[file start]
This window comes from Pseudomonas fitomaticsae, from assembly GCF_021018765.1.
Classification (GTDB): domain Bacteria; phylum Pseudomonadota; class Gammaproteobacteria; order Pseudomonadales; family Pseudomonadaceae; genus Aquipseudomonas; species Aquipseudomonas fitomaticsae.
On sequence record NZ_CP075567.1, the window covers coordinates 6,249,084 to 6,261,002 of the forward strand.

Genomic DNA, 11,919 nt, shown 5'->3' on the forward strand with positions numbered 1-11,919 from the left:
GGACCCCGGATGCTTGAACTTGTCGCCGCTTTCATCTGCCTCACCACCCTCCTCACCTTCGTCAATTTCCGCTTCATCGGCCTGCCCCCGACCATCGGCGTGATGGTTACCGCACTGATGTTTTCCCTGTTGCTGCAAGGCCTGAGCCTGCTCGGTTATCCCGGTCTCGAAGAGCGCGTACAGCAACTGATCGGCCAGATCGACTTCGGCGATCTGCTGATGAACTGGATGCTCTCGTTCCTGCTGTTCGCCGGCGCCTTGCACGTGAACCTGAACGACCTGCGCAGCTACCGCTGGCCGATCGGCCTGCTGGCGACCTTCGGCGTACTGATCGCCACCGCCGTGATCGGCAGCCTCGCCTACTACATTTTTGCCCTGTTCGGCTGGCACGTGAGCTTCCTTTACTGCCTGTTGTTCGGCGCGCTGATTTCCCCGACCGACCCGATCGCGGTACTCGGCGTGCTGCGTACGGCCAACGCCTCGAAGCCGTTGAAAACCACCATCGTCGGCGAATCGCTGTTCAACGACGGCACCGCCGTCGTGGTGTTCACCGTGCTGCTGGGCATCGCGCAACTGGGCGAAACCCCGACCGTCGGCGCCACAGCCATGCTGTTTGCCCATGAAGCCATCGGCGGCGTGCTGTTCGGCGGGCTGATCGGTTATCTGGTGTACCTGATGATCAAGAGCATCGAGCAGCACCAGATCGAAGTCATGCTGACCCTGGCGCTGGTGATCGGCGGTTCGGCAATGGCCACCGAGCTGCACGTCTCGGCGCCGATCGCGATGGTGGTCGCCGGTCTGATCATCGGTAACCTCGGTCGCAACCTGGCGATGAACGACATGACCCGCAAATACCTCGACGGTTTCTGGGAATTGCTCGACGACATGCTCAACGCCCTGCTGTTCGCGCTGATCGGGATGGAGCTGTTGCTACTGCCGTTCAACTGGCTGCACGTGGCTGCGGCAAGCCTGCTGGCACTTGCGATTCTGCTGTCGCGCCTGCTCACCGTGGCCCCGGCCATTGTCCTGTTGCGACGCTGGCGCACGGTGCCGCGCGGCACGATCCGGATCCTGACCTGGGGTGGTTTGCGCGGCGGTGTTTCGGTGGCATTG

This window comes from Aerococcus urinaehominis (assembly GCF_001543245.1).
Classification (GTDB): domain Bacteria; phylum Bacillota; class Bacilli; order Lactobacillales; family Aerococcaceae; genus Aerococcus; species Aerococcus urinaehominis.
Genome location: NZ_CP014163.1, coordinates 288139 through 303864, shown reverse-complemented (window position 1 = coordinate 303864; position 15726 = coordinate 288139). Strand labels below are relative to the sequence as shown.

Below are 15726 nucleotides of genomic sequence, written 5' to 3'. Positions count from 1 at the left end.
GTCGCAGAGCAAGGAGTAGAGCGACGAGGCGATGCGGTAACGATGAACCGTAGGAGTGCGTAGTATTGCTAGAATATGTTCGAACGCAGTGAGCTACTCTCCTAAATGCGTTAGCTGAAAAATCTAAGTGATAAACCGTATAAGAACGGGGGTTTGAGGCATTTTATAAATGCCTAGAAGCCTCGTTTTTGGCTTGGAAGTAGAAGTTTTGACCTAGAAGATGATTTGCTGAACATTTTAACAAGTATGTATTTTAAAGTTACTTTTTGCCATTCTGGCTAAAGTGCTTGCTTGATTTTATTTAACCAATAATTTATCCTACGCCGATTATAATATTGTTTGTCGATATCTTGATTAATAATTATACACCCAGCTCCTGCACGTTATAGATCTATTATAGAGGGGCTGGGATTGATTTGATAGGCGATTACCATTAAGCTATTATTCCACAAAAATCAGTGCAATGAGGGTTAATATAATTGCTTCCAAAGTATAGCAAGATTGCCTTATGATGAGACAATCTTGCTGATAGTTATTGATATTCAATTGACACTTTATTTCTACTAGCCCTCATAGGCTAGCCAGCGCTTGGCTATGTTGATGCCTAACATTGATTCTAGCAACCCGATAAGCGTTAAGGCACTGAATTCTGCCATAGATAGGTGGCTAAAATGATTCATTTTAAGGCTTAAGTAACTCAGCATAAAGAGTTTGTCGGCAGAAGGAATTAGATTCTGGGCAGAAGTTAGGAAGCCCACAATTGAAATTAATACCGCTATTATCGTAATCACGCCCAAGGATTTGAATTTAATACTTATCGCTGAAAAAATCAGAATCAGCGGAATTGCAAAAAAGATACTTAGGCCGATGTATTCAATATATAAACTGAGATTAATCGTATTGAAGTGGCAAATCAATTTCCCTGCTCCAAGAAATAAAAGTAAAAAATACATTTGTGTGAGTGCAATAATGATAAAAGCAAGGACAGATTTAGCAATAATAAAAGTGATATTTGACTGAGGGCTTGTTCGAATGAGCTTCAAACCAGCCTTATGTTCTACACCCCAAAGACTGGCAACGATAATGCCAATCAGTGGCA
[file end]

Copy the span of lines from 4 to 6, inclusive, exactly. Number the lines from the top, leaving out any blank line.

Genomic DNA, 11,919 nt, shown 5'->3' on the forward strand with positions numbered 1-11,919 from the left:
GGACCCCGGATGCTTGAACTTGTCGCCGCTTTCATCTGCCTCACCACCCTCCTCACCTTCGTCAATTTCCGCTTCATCGGCCTGCCCCCGACCATCGGCGTGATGGTTACCGCACTGATGTTTTCCCTGTTGCTGCAAGGCCTGAGCCTGCTCGGTTATCCCGGTCTCGAAGAGCGCGTACAGCAACTGATCGGCCAGATCGACTTCGGCGATCTGCTGATGAACTGGATGCTCTCGTTCCTGCTGTTCGCCGGCGCCTTGCACGTGAACCTGAACGACCTGCGCAGCTACCGCTGGCCGATCGGCCTGCTGGCGACCTTCGGCGTACTGATCGCCACCGCCGTGATCGGCAGCCTCGCCTACTACATTTTTGCCCTGTTCGGCTGGCACGTGAGCTTCCTTTACTGCCTGTTGTTCGGCGCGCTGATTTCCCCGACCGACCCGATCGCGGTACTCGGCGTGCTGCGTACGGCCAACGCCTCGAAGCCGTTGAAAACCACCATCGTCGGCGAATCGCTGTTCAACGACGGCACCGCCGTCGTGGTGTTCACCGTGCTGCTGGGCATCGCGCAACTGGGCGAAACCCCGACCGTCGGCGCCACAGCCATGCTGTTTGCCCATGAAGCCATCGGCGGCGTGCTGTTCGGCGGGCTGATCGGTTATCTGGTGTACCTGATGATCAAGAGCATCGAGCAGCACCAGATCGAAGTCATGCTGACCCTGGCGCTGGTGATCGGCGGTTCGGCAATGGCCACCGAGCTGCACGTCTCGGCGCCGATCGCGATGGTGGTCGCCGGTCTGATCATCGGTAACCTCGGTCGCAACCTGGCGATGAACGACATGACCCGCAAATACCTCGACGGTTTCTGGGAATTGCTCGACGACATGCTCAACGCCCTGCTGTTCGCGCTGATCGGGATGGAGCTGTTGCTACTGCCGTTCAACTGGCTGCACGTGGCTGCGGCAAGCCTGCTGGCACTTGCGATTCTGCTGTCGCGCCTGCTCACCGTGGCCCCGGCCATTGTCCTGTTGCGACGCTGGCGCACGGTGCCGCGCGGCACGATCCGGATCCTGACCTGGGGTGGTTTGCGCGGCGGTGTTTCGGTGGCATTG

This window comes from Aerococcus urinaehominis (assembly GCF_001543245.1).